“Yeah. It’s been years since I’ve been back and I thought it would be kind of fun to see the old places again. You know, reminisce a little.”
“Reminisce… yeah,” Brenda said, her voice lacking the enthusiasm of Kels’. “Sounds like a plan then, shall I tell Meg this weekend?”
“Sure, go ahead and spread the word, it’ll save me an email. I just got through to the principal of our old high school. He said he’d be happy to let us wander through for a while one evening. You know, the successful alumni checking out the place one last time.”
Brenda mused on Kelly’s words. Most of their group were considered successful, but what about Georgia or Terri-Ann or the ever elusive Tess? She wondered how they would feel about returning to Buckington, those who weren’t already there, that was. She continued to keep up Kelly’s benign chatter until the busy lobbyist remembered some other project she needed to get to work on and ended the call.
Dropping the phone onto the table next to the chaise, she sighed deeply. “Buckington, Oklahoma,” she murmured. She had absolutely no desire to return. When she graduated from high school she had left “good ol’ Buckington” as fast as the bus she had boarded would allow her. She’d never regretted her actions and had never looked back.
“Brenda! So this is where you’ve been hiding!”
She started at the sudden booming voice that filled her backyard, lowering her head to look over the top of her sunglasses at the rotund man who stood near her patio gate. She could never seem to escape everyone at the same time, no matter how hard she tried.
“I wouldn’t call sunbathing in my own backyard hiding,” she called, forcing a slight smile.
“They’ve been trying to reach you for an hour but couldn’t get through on your phone.” The man strode closer to her resting place, moving with surprising grace given his girth. “I found this on your hall table.” He handed her the cell phone she had turned off that morning and eyed the out-dated phone that lay next to her lounge chair. “It’s good to know that at least someone can get hold of you even when you decide to pull a Greta Garbo on the studio. Unless of course that’s actually a piece of modern art… or perhaps you’re beginning a collection of antiquated telephones.”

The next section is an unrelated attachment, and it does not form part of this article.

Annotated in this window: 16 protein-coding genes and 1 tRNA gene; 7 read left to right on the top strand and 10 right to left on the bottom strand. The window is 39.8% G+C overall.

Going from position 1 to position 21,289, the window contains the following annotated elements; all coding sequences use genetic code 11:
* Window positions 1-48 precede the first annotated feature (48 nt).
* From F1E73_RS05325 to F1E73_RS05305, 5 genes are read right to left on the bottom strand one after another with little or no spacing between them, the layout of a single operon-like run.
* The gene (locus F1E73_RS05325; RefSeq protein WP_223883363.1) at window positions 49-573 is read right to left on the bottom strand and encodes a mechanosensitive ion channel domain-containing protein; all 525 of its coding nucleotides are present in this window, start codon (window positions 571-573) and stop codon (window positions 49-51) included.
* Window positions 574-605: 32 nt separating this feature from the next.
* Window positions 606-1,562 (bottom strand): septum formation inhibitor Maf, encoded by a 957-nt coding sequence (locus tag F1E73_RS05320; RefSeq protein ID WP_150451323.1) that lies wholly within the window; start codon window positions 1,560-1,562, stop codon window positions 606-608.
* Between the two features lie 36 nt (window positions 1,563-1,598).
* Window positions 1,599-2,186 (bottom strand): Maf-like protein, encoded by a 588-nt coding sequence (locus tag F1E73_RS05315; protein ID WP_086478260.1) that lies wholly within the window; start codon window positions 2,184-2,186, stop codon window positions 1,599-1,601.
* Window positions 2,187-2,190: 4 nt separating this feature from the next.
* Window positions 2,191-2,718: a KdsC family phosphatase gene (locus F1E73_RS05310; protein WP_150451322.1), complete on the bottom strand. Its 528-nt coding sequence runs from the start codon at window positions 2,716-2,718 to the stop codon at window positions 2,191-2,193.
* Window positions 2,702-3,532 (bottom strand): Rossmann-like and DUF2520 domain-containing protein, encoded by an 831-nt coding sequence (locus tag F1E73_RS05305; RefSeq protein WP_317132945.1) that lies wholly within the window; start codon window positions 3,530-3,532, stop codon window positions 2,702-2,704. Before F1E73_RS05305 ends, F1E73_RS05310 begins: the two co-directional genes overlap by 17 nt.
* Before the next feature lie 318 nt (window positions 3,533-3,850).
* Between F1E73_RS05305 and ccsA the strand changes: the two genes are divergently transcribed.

“I refuse to give you the number to this one, Teddy,” Brenda said, sliding up into a sitting position. “You’ve already got two phone numbers, my pager number and my email address.”
“All of which you’ve been ignoring.”
She flicked a dark lock of hair over her shoulder. “It’s my day off.”
Teddy plunged his hands into the pockets of his cargo pants, a slight frown lining his middle-aged face as he changed the subject. “You’ve created a great mystery now, my dear girl. Who could you possibly need to keep in contact with that it requires you to have an entirely different phone? Hmm? You don’t seem the type for illicit love affairs.”
She waved him off, rising from the lounge in a single practiced flow of muscles and tendons, standing to her full height and looking down slightly at her unexpected guest. “If you really must know, it’s the first cell phone I bought when I got the job at the studio way back when. I have a group of friends who still use that old number. I never saw a reason to change it.”
“Wouldn’t that make your day…” she demurred. “No, they’re all women, I’m afraid. We were best friends in school.”
Teddy chuckled and walked back toward the house. “I never would have pegged you for the sentimental type. Keeping in touch with old school friends and such.”
Following him into her home, Brenda paused a moment before turning to enter her bedroom in order to change clothes. “Yeah, well we’ve always been together. You even know one of them.”
Teddy leaned against the wall outside Brenda’s room. “Oh do tell, Brenda-sweet.”
“My writer friend, Meg? You know. The one who lives in San Francisco?”
“That gorgeous thing you traipse up the coast to visit incessantly?”
“That’s the one,” Brenda agreed, tugging a dress over her head. She stopped long enough to study her reflection. So much had changed in fourteen years. She wondered how Meg would react to their proposed meeting place. Before the thoughts had the chance to mull, her cell phone rang, its trilling muffled by the partially closed door.
“Ted? Could you get that for me?”
Tess stood in the phone booth, her fingers drumming slowly against the chipped enamel of the pay phone. She’d just happened to be on line when Kelly had sent out the emails but had needed to rush out the door too quickly to make any calls. She’d managed to slip away from her current job at a tiny side street metaphysical bookstore long enough to buy a phone card and locate the pay phone.
The masculine voice on the other side of the line caught her unawares.
“You’re not Brenda,” she stated in an even tone.
“Right you are,” the man replied. “She’s indisposed at the moment. Might I be of any help to you?”
“No.” Tess looked back up the street toward the bookstore, watching for any surprise customers. “Tell her to hurry, I’m on a time limit here.”
“Yes, yes of course. And might I ask who is calling?”
“Just tell her it’s Tess. She’ll know who I am.” She stared across the street at a pair of women who were watching her. As much as she traveled, she would have thought she would get used to the curious stares by now. As she waited to hear Brenda’s voice, she glanced down to check her outfit. Alright, so what if she did look a bit like a vagrant come fairy. She couldn’t help it if the bookstore owner preferred that she wear clothing a bit out of the mainstream.
a work in progress